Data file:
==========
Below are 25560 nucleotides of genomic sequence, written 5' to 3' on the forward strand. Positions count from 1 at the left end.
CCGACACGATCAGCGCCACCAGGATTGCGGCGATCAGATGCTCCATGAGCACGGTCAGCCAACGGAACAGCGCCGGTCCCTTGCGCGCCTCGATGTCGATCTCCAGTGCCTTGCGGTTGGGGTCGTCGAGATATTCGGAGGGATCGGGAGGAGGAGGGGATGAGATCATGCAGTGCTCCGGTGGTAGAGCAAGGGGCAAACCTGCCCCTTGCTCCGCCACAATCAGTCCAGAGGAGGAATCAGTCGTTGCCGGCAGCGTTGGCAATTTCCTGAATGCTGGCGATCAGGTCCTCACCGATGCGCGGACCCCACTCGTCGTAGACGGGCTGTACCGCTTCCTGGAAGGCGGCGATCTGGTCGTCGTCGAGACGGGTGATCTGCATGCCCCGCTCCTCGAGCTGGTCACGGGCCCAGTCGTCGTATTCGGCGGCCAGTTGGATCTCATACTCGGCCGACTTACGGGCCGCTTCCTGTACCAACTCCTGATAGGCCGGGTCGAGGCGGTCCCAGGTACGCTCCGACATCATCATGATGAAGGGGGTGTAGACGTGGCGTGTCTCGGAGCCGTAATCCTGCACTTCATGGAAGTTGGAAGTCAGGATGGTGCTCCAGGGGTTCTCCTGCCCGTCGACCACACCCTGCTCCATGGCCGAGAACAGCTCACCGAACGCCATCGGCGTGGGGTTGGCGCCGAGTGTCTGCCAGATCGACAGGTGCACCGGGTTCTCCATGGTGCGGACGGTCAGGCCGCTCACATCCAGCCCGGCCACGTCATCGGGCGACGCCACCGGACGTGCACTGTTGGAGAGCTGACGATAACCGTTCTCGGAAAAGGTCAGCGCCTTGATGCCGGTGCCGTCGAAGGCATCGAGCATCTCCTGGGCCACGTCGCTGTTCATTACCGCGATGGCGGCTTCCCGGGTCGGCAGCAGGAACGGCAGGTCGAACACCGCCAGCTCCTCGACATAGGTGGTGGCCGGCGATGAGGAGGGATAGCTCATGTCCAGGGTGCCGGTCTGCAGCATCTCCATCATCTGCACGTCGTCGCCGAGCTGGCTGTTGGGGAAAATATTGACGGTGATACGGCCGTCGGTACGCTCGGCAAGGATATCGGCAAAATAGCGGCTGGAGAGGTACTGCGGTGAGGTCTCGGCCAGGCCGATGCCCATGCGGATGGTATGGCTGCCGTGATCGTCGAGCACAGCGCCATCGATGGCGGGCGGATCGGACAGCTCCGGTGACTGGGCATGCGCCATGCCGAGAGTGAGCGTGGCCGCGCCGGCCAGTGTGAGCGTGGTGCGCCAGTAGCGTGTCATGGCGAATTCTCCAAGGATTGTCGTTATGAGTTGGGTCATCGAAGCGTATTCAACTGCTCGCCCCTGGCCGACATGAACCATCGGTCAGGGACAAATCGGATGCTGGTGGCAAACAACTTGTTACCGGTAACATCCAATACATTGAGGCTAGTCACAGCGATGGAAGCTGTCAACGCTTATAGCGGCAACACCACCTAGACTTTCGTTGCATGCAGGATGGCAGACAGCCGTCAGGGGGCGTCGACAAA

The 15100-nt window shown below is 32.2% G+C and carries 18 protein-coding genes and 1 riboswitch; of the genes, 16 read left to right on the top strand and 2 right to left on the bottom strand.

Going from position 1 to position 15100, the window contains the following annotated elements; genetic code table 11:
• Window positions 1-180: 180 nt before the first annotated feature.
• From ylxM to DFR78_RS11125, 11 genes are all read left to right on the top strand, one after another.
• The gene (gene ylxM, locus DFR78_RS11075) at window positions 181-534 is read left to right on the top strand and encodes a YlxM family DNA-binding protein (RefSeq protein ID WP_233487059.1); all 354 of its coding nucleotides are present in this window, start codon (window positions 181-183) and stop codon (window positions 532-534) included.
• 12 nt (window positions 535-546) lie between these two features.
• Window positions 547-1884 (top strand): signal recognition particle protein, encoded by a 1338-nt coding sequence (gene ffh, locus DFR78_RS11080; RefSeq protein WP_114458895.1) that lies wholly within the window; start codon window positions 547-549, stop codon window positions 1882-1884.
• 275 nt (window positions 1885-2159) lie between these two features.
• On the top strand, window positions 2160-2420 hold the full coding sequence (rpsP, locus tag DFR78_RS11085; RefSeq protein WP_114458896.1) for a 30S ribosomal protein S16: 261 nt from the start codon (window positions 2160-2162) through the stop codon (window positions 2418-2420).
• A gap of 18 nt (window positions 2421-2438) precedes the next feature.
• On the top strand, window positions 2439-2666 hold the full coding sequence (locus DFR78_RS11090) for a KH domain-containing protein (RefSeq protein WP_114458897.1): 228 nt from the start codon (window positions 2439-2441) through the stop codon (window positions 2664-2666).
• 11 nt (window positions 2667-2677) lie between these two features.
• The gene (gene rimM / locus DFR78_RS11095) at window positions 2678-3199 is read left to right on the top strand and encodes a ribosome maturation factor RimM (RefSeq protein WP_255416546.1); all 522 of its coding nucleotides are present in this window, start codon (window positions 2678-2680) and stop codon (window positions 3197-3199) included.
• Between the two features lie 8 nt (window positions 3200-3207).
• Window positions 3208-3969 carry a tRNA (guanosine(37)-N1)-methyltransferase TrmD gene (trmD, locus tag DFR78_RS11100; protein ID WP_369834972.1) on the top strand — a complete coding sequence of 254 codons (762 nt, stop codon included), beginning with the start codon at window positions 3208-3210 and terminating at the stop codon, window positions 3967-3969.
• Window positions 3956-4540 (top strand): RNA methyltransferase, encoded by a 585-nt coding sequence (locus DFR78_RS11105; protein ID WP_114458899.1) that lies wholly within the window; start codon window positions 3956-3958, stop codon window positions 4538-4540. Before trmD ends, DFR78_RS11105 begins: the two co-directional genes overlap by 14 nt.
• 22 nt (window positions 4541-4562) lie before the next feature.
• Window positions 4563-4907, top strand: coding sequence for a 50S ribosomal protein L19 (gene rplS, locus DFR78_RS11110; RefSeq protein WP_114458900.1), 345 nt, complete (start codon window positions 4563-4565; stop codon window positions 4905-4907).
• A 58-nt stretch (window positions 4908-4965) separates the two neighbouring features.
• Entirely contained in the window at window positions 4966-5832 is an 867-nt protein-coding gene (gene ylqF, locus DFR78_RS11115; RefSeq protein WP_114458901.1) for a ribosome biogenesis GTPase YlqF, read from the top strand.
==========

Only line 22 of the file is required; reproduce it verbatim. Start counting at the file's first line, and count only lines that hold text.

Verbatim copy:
• Entirely contained in the window at window positions 4966-5832 is an 867-nt protein-coding gene (gene ylqF, locus DFR78_RS11115; RefSeq protein WP_114458901.1) for a ribosome biogenesis GTPase YlqF, read from the top strand.